Anupam Kher resigns as FTII chairman
The actor has resigned from his post citing his commitment to the international TV show, New Amsterdam
Anupam Kher, who was appointed the chairman of the Film and Television Institute of India (FTII) in October last year, as replacement to Gajendra Chauhan, has resigned from his post citing his commitment to the international TV show, New Amsterdam.
In his resignation letter addressed to Information and Broadcasting (I&B) Minister, Rajyavardhan Singh Rathore, Anupam informed that his schedule for New Amsterdam has been extended for an additional four-month period and he will be stationed in the US till mid-2019. Hence, the 63-year-old actor has decided to step down as the chairman of FTII since he doesn't see it fair to hold a position of “such responsibility and accountability” in the interim period.
“It has been an honour, a privilege and a great learning experience to be the Chairman of the prestigious FTII. But because of my international assignments, I won’t have much time to devote to the institute. Hence, I decided to send my resignation,” the actor shared on social media.
In a later post, he thanked the staff and students of FTII for supporting him through his tenure. “As an individual you can always reach out to me. We have constituted a very learned and capable governing body and academic society who will guide you,” he added.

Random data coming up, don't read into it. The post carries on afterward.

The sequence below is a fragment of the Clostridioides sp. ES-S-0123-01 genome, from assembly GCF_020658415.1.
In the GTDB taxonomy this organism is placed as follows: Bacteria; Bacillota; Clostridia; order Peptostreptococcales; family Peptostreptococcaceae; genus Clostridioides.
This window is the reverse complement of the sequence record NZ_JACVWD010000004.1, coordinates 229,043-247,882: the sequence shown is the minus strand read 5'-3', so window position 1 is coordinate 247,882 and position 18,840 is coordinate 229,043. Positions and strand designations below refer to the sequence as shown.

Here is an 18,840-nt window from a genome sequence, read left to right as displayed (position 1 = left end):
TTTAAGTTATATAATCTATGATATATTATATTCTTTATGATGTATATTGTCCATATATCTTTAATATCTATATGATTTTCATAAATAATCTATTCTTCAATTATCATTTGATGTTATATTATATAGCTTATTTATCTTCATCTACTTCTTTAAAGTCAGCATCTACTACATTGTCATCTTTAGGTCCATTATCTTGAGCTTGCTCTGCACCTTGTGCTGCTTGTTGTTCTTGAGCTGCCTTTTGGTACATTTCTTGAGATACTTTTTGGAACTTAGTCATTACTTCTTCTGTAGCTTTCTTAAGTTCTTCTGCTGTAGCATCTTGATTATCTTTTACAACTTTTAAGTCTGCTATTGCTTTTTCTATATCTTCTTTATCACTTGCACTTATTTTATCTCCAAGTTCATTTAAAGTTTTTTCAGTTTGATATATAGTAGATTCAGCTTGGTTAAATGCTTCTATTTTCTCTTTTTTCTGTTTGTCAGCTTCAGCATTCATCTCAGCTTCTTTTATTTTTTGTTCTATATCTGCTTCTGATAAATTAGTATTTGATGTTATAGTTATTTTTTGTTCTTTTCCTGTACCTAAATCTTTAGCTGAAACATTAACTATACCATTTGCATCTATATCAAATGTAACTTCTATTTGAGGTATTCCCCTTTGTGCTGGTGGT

Anupam Kher started shooting for New Amsterdam in New York in August. The medical drama premiered on September 25 and was picked up for a full-season production consisting 22 episodes. In the show, the actor plays the role of Dr Vijay Kapoor, an Indian-origin medical practitioner who heads the neurology department of the fictional New Amsterdam hospital.
“There have been many great medical shows in the past, but New Amsterdam has moved a lot of people who want a faith revival in the medical profession. I am very proud to be on the show and represent India and Indian-origin doctors,” Anupam had earlier told us.
Praising the premise of New Amsterdam, he had added, “In India and all over the world, the hierarchy of a doctor is second to god. A patient puts his life in the hands of a doctor with a lot of trust and hope. But when that hope and compassion gets corrupted, then your faith in humanity goes haywire. New Amsterdam is a show that tries to rekindle that compassion.”